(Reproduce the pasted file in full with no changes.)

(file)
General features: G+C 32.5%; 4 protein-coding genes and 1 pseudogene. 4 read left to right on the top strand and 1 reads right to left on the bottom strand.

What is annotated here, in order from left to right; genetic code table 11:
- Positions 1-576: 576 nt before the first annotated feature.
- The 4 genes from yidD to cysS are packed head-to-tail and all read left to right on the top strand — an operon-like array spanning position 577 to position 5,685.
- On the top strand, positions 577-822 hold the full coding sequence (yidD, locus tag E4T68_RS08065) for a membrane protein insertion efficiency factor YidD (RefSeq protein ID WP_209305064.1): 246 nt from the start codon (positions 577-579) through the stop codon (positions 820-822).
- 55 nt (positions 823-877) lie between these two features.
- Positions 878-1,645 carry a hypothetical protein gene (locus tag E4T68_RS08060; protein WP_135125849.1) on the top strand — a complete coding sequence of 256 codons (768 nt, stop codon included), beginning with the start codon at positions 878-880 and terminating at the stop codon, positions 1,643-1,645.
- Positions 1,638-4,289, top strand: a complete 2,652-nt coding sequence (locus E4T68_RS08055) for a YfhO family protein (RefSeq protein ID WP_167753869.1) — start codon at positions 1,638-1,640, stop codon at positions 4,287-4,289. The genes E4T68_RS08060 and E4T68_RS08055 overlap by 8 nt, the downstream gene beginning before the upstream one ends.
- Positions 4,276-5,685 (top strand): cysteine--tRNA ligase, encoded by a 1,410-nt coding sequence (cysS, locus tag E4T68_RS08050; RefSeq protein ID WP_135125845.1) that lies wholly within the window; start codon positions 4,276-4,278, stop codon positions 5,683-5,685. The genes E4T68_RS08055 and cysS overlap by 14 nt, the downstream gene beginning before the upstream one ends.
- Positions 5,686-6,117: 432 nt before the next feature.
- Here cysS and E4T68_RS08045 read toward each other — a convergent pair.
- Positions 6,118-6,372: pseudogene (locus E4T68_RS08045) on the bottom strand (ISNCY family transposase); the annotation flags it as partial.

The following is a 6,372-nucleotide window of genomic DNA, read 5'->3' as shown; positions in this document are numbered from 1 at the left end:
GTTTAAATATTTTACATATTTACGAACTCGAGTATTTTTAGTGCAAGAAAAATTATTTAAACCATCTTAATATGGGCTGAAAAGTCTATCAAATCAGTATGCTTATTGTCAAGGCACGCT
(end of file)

General features: G+C 32.5%; 4 protein-coding genes and 1 pseudogene. 4 read left to right on the top strand and 1 reads right to left on the bottom strand.

What is annotated here, in order from left to right; genetic code table 11:
- Positions 1-576: 576 nt before the first annotated feature.
- The 4 genes from yidD to cysS are packed head-to-tail and all read left to right on the top strand — an operon-like array spanning position 577 to position 5,685.
- On the top strand, positions 577-822 hold the full coding sequence (yidD, locus tag E4T68_RS08065) for a membrane protein insertion efficiency factor YidD (RefSeq protein ID WP_209305064.1): 246 nt from the start codon (positions 577-579) through the stop codon (positions 820-822).
- 55 nt (positions 823-877) lie between these two features.
- Positions 878-1,645 carry a hypothetical protein gene (locus tag E4T68_RS08060; protein WP_135125849.1) on the top strand — a complete coding sequence of 256 codons (768 nt, stop codon included), beginning with the start codon at positions 878-880 and terminating at the stop codon, positions 1,643-1,645.
- Positions 1,638-4,289, top strand: a complete 2,652-nt coding sequence (locus E4T68_RS08055) for a YfhO family protein (RefSeq protein ID WP_167753869.1) — start codon at positions 1,638-1,640, stop codon at positions 4,287-4,289. The genes E4T68_RS08060 and E4T68_RS08055 overlap by 8 nt, the downstream gene beginning before the upstream one ends.
- Positions 4,276-5,685 (top strand): cysteine--tRNA ligase, encoded by a 1,410-nt coding sequence (cysS, locus tag E4T68_RS08050; RefSeq protein ID WP_135125845.1) that lies wholly within the window; start codon positions 4,276-4,278, stop codon positions 5,683-5,685. The genes E4T68_RS08055 and cysS overlap by 14 nt, the downstream gene beginning before the upstream one ends.
- Positions 5,686-6,117: 432 nt before the next feature.
- Here cysS and E4T68_RS08045 read toward each other — a convergent pair.
- Positions 6,118-6,372: pseudogene (locus E4T68_RS08045) on the bottom strand (ISNCY family transposase); the annotation flags it as partial.

The following is a 6,372-nucleotide window of genomic DNA, read 5'->3' as shown; positions in this document are numbered from 1 at the left end:
GTTTAAATATTTTACATATTTACGAACTCGAGTATTTTTAGTGCAAGAAAAATTATTTAAACCATCTTAATATGGGCTGAAAAGTCTATCAAATCAGTATGCTTATTGTCAAGGCACGCT